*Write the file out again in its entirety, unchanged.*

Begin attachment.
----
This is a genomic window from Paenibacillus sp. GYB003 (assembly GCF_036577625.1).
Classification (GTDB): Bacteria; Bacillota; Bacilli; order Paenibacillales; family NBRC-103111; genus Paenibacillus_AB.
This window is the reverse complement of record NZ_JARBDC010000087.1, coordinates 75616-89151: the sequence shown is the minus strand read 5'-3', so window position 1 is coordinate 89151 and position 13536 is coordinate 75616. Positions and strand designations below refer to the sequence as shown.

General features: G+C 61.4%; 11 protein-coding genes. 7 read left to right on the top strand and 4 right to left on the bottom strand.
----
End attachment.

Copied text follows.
This is a genomic window from Paenibacillus sp. GYB003 (assembly GCF_036577625.1).
Classification (GTDB): Bacteria; Bacillota; Bacilli; order Paenibacillales; family NBRC-103111; genus Paenibacillus_AB.
This window is the reverse complement of record NZ_JARBDC010000087.1, coordinates 75616-89151: the sequence shown is the minus strand read 5'-3', so window position 1 is coordinate 89151 and position 13536 is coordinate 75616. Positions and strand designations below refer to the sequence as shown.

General features: G+C 61.4%; 11 protein-coding genes. 7 read left to right on the top strand and 4 right to left on the bottom strand.